Thursday, November 10, 2011

The Hamptons & Long Island Homegrown Cookbook layout has arrived!

I have worked on the book for what has long seemed like “forever.”
And then, just like that, the book’s pages land in my inbox.
My amazing editor Melinda dished up the review copy just before she left town for a well-deserved holiday.

I cannot tell you how exciting it is to see the book. 
For too long it was a dream. 
It existed in my head – and in my heart. 
I think I was even afraid to write about the making of the book here in the blog. 
I am too superstitious I know, but it was no coincidence that it seemed every time I did start to chart the amazing, intriguing, funny, against-all-odds story about the process of going from an idea to the bound book, something would change – the goal posts got moved. 
Jinxed.  (More summary on that later)

But now I’m feeling that it is not just a dream.
The book is indeed, at long last, a reality. 

I love telling (and listening to) stories: family stories (I did lots of genealogy research for my own family), funny stories (life!), love stories, and fairy tales and the bedtime stories my father told about the birds and squirrels.
But I especially love telling stories about art and accomplishment and the talented among us who make a difference – those thought leaders and over-achievers who are passionate about making others happy with what they produce. 

The Hamptons & Long Island Cookbook is full of those special art gurus.
In the book, I am so lucky to have been able to profile the stories about the master locavore chefs and the growers who inspire their culinary creations.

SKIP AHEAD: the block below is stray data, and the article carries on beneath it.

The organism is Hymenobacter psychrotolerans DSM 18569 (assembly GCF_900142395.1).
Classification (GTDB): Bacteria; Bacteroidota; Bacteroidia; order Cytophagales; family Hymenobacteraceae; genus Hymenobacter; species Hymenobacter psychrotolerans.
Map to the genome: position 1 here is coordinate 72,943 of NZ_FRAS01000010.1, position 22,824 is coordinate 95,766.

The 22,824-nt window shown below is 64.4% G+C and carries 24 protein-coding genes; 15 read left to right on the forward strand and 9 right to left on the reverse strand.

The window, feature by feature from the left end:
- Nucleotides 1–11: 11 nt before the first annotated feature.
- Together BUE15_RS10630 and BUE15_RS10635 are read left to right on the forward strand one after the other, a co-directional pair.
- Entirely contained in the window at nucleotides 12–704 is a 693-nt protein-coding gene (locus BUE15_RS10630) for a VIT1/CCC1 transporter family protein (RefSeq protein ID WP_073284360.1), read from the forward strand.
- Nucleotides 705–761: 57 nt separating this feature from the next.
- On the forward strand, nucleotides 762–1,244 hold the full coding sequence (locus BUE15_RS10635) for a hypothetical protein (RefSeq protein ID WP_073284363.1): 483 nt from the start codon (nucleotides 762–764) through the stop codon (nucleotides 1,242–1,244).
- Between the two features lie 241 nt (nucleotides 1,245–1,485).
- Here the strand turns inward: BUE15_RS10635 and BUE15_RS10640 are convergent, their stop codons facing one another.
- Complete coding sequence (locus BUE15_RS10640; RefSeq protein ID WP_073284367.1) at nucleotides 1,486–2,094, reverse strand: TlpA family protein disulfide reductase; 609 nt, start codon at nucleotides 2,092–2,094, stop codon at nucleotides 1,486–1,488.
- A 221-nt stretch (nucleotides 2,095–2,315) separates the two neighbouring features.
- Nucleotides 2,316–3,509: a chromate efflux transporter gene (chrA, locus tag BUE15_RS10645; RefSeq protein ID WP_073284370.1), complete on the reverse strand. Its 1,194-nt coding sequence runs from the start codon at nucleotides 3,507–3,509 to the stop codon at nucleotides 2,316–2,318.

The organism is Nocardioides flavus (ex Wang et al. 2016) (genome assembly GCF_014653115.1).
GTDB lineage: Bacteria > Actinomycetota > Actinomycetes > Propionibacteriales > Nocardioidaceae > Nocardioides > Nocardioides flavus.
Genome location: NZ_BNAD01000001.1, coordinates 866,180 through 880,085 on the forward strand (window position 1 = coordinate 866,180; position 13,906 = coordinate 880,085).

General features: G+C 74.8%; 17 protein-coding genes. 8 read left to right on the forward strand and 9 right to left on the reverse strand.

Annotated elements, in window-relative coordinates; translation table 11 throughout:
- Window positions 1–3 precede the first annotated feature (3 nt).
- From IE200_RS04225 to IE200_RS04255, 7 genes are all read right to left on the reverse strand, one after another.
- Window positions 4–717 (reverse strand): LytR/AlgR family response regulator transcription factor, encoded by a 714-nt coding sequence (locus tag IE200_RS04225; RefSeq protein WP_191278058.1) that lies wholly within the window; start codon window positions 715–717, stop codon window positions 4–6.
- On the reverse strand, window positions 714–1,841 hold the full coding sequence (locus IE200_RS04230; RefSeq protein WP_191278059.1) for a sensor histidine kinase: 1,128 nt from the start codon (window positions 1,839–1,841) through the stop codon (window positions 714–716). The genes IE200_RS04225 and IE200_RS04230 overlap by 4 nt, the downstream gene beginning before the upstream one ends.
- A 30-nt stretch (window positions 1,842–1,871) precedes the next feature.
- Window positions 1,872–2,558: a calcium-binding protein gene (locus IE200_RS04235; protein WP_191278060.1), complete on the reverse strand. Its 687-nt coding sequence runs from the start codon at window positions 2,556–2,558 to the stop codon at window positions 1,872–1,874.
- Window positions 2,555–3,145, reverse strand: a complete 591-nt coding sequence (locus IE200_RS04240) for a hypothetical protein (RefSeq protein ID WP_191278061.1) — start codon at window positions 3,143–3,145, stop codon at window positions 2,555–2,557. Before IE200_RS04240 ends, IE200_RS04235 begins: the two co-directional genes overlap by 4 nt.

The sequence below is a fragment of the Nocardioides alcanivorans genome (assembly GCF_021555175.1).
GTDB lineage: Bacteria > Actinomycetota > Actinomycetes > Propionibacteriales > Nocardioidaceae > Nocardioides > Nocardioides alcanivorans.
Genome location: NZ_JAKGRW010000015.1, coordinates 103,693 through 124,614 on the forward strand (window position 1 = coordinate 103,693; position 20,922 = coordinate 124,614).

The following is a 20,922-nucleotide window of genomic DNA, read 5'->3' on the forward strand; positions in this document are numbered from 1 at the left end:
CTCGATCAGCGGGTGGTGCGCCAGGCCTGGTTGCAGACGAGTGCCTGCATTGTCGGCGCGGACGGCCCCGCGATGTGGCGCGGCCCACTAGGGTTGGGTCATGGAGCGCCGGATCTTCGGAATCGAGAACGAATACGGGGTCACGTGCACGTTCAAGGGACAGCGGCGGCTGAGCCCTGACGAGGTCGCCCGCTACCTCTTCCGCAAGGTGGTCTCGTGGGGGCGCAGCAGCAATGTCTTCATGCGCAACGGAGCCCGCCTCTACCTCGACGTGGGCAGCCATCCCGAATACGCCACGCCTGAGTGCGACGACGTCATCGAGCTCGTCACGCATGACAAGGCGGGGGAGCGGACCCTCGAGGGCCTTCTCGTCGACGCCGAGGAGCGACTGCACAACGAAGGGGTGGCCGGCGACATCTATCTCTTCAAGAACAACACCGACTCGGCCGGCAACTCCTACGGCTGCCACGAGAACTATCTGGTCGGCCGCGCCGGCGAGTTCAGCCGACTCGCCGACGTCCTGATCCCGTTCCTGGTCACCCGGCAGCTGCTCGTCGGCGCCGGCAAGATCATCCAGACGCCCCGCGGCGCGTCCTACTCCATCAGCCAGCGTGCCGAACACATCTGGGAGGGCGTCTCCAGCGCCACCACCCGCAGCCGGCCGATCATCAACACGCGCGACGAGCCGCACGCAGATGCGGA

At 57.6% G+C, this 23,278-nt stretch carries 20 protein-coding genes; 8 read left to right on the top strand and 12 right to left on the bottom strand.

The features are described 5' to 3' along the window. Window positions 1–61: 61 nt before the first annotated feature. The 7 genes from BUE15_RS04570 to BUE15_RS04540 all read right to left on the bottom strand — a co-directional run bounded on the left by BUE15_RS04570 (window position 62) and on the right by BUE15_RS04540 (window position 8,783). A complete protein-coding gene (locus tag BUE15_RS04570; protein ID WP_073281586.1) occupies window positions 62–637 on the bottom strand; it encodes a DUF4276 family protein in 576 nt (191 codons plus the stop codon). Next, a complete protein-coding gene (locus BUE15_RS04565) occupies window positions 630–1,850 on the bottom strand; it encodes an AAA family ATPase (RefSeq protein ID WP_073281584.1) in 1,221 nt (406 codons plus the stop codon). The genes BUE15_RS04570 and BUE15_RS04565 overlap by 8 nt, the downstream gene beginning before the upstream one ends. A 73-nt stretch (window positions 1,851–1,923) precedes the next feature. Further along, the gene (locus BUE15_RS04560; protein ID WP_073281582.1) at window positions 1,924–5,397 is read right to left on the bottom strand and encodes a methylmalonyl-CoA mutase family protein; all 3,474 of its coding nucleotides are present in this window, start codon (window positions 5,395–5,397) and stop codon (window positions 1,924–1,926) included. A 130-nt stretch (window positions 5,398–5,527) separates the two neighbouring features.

The Voyageur Press world-class graphic team has done a heroic job with the design of the book!  I understand the CEO weighs in with his experienced eye and opinion, too. Wow.
All this thoughtful compilation and curating has resulted in a manuscript that visually, is both delicious looking and gorgeously sensual.  The writing is pretty cracker-jack, top notch too, I will say. J  But then again, look who I got to showcase.
The list of master Long Island chefs from my news post for Long Island Restaurant Week:

The process of writing a book like this is that it is a very intimate experience.
The interviews I conducted with the chefs explored their life: their motivations, their loves, their families, their challenges and ultimately the intrinsic, intangible thing that made them challenge the status quo and reach beyond their safe, expected successful world, to create recipes and restaurants that weren’t like the others. 

Sure it was more work. Sure they had to develop food sources that perhaps didn’t exist.
And if they did, they had to be persuaded to work with a chef.  At a time and place that growers eyed chefs and those business margins with less than happy scrutiny. 
The mutual success they now enjoy, built on an abiding, mutual respect is at the core of the book. The book explores the connection to grower and the chef and to the land and sea.
It is an uncompromised, unconditional love.

The growers – from honey farmers to oyster farmers to duck growers and vintners, as well as the mushroom growers and traditional small family vegetable and fruit growers – work harder than anyone but the chefs and their families can know, in order to produce a quality product that is so full of nutrition and flavor and good things – and oh, by the way, it is sustainable and happy -- it is no wonder these sprites of nature bridge the world of growing food and inspire our master chefs.

The stories have just begun.  
Stay tuned.

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